DreamWorks Animation stock tumbled after the animation studio warned 2Q earnings per share will be "meaningfully below" year-ago results. CFO and President Lew Coleman presented at William Blair & Company's Growth Stock Conferencein Chicago, warning about second quarter earnings disappointments, and blaming the weakness on "Shrek Forever After,"the fourth sequel in the Shrek franchise which was released May 21.
This warning comes just a day after Goldman Sachs downgraded shares of DreamWorks Animation from "buy" to "neutral."
Analyst Ingrid Chung lowered her estimate for "Shrek Forever After's" domestic box office to $250 million from $325 million, saying that the studio has to be careful about not "over-saturating" the market.
"Shrek Forever After" was the first time an animated franchise has released a fourth film. Though there were some concerns over whether the brand had run its course, and the estimated $165 million budget film was pushing the limits of moviegoers interest in the brand. But the first three films were so successful—the second in particular, grossing $441 million in the US alone, the studio wanted to fully capitalize on the popularity of its green ogre.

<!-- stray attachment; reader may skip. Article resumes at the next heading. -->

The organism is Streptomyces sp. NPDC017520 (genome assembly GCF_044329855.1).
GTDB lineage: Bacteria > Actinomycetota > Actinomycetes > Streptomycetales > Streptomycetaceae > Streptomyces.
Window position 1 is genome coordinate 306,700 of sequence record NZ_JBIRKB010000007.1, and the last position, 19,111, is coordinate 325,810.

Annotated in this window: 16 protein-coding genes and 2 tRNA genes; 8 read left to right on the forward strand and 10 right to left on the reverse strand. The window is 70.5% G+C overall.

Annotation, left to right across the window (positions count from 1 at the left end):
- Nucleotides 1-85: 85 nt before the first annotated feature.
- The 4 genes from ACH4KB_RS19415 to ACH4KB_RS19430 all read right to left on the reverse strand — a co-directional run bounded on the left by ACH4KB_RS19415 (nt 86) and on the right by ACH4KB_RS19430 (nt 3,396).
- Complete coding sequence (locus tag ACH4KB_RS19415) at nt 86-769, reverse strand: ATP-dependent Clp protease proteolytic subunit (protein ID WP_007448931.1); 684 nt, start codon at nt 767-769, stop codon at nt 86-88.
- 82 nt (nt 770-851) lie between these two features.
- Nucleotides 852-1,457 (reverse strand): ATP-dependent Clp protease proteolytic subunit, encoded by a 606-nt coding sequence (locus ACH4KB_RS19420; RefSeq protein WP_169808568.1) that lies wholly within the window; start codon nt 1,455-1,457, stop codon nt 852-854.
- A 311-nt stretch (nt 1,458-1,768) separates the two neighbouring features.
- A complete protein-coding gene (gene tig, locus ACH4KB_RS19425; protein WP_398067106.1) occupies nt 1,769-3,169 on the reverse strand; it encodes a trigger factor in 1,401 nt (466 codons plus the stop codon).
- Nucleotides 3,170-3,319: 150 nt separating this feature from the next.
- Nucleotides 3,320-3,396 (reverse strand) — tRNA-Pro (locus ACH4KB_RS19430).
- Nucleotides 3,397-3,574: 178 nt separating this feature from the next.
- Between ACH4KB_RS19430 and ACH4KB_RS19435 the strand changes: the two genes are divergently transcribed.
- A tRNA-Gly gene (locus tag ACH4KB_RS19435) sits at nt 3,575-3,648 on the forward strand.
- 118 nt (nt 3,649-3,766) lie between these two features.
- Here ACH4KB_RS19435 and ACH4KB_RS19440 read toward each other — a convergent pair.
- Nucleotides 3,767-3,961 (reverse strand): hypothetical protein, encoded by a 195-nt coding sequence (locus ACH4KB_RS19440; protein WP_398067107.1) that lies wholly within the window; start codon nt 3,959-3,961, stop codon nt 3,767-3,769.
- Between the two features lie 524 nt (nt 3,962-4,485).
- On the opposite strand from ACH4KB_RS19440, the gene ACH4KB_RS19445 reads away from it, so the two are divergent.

The film opened with just $70 million its opening weekend, that's almost twice the size of the first's Shrek's opening, back in 2001, before kids were familiar with the brand. But the film held up remarkably well — topping the box office its first three weekend in theaters, and bringing in $214 million total.
Despite surprising holding power, the film's going to face major competition this weekend when Disney/Pixar's"Toy Story 3" opens wide. There's a good chance that this film won't hit the $268 million the first Shrek brought in.
Though the studio will continue to collect on the film in the third and fourth quarters as DVD and toy sales continue to come in, the second quarter, which included some massive marketing costs for the movie, will certainly take the biggest hit on this ogre of a disappointment.
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